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Faceoff at Oaks Bottom. There are two more young deer just off camera to the right.
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Prancing off the field
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So just what sort of bird is this house built for?
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It won’t be long now. I’ll make one last swing through the cherry grove just before we leave.
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Field trip! I like zooming in to look at all the different expressions and degrees of interest. Which one of these reminds you of yourself as a child? That’s me on the far left.
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The red maples along the waterfront just sprouted the day before yesterday.
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Bruce LellmanStar Magnolia
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4 weeks ago
Scott AndersonTo Bruce LellmanI hoped if I left it blank someone would fill it in. White star for you!
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4 weeks ago

So that fills the morning.  After that Rachael and I spend a bit of time starting to get organized for departure - I’ll start moving things back into storage tomorrow - and then head out again for a full afternoon and evening.  We have an afternoon film to see, and then a birthday dinner date with Elizabeth, and then yet another film afterwards.  Rachael’s birthday is this weekend and Elizabeth’s is about two weeks off, so we’re celebrating both today when we can still get together.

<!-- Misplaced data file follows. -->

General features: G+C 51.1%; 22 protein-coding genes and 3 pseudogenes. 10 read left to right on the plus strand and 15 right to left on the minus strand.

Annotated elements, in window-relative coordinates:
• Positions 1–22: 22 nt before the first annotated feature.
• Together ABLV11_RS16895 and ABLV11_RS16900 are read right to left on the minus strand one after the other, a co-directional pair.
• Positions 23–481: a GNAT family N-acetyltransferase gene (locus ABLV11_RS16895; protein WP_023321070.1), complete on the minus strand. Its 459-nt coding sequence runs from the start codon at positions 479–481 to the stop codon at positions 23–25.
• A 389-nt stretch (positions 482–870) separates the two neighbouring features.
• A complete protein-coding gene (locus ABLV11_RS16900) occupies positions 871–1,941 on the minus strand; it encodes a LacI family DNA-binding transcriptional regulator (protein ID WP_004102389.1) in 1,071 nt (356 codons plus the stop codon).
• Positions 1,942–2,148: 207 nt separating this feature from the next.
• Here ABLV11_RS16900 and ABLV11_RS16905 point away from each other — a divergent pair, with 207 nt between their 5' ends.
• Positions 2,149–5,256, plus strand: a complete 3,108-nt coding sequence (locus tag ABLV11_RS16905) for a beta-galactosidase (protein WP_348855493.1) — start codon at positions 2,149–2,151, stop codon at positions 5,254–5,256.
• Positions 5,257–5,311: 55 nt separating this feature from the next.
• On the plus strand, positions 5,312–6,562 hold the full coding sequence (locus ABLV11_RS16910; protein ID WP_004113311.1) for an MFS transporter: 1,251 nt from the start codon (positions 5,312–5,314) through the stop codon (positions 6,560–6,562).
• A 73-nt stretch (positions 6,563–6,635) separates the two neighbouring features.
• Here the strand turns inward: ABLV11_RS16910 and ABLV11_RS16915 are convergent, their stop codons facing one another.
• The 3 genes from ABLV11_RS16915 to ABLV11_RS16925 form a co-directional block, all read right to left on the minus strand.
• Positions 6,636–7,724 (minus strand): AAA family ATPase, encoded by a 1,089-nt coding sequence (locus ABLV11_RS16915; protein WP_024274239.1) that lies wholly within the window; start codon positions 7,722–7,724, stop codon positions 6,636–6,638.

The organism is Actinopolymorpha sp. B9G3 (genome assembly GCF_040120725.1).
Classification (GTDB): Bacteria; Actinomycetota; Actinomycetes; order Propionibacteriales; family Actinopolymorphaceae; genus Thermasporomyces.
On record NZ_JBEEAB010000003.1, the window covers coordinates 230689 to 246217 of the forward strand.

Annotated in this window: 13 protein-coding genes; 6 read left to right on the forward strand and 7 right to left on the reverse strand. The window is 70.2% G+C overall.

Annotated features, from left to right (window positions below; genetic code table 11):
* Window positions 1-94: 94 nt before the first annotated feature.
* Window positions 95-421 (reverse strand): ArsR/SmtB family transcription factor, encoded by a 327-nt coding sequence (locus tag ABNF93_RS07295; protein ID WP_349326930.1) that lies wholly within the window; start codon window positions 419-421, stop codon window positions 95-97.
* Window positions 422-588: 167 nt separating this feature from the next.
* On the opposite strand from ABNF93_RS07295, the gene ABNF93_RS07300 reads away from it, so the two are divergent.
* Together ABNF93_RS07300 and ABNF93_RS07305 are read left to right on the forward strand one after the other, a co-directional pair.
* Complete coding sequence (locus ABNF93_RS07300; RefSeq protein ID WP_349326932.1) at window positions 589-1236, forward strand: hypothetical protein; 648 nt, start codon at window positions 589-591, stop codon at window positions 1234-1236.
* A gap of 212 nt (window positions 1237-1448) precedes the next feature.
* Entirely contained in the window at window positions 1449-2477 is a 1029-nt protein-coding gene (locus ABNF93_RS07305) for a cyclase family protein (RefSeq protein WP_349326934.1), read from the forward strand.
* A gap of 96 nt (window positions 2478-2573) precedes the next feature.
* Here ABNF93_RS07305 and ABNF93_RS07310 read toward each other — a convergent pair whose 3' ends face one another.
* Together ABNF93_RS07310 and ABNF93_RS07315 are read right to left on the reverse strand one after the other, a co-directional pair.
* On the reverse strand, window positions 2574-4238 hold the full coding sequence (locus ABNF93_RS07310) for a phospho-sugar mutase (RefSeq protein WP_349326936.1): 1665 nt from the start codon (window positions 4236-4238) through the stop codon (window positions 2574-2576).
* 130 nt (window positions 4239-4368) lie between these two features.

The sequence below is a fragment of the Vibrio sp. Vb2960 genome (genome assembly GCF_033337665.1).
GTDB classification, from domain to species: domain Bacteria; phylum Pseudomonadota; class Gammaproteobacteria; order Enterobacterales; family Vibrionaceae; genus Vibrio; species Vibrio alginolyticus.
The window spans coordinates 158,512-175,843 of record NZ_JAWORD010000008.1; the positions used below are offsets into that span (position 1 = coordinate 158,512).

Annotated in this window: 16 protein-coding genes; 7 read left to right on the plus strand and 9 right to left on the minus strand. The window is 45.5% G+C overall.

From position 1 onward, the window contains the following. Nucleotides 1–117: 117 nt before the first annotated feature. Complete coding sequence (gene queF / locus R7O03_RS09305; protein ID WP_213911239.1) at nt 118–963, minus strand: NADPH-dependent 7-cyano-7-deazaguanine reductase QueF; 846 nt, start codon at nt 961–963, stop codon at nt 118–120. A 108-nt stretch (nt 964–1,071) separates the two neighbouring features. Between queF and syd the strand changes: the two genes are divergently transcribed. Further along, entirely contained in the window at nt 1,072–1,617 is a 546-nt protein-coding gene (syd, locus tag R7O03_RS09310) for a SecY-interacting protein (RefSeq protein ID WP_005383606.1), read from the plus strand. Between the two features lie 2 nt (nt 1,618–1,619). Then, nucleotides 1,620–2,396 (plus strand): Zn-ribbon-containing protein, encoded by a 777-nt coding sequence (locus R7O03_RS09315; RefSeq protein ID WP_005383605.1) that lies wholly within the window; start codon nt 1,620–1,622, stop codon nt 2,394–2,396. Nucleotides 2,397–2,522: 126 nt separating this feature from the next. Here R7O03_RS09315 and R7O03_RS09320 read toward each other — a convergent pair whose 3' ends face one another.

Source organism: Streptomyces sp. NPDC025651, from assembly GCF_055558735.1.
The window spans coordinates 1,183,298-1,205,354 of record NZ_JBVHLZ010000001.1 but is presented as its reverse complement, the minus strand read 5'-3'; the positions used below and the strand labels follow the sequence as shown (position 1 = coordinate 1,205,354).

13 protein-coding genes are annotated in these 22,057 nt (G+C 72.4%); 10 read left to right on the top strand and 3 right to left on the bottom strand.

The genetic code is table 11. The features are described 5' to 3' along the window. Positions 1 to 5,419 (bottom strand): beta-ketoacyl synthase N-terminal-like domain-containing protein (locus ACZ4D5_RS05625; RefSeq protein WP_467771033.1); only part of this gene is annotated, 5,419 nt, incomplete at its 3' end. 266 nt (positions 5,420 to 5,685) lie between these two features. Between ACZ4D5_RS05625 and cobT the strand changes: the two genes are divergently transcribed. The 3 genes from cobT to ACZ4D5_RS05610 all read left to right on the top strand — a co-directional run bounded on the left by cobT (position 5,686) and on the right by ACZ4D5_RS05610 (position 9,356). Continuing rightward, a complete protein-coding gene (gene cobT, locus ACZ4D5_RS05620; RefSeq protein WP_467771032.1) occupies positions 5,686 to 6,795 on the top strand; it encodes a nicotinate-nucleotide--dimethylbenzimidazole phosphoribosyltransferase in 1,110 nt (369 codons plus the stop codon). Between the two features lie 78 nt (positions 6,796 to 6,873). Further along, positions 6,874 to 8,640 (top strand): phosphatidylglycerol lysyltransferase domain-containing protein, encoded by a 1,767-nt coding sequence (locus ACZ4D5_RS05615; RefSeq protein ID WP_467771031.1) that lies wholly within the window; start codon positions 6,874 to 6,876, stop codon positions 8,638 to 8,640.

After dinner the three of us walk down to the waterfront for a look at the immense full moon rising above the river.  It’s a super moon, the last one of the year, and it’s amazing to have it fall on the equinox.  Today has been a day for the record books.  With a high in the mid seventies and the world bursting to life everywhere you turn, this must be about the best first day of spring ever.

Not a bad way to round out the first day of spring.
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Comment on this entry Comment 5
Bill ShaneyfeltI wish my moon photos came out like that!

My camera just can't quite do the job.
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4 weeks ago
Scott AndersonTo Bill ShaneyfeltMy zoom camera does well as long as I zoom in close enough to exclude everything else. I wish I could get a shot with something in the foreground and the moon in focus, but I haven’t figured it out yet.
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4 weeks ago
Suzanne GibsonYou certainly were treated to an abundance of wonderful flora and fauna! Again a beautiful ride.
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4 weeks ago
Gregory GarceauI think I would be the kid with the green glasses. I never wore glasses, but I like how he's sitting on his haunches rather than on his rear end.
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4 weeks ago
Scott AndersonTo Gregory GarceauThat was my second choice. I wore glasses, and he reminds m a bit of myself. A bit too attentive though - I was always spaced out a bit, wishing I was someplace else.
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4 weeks ago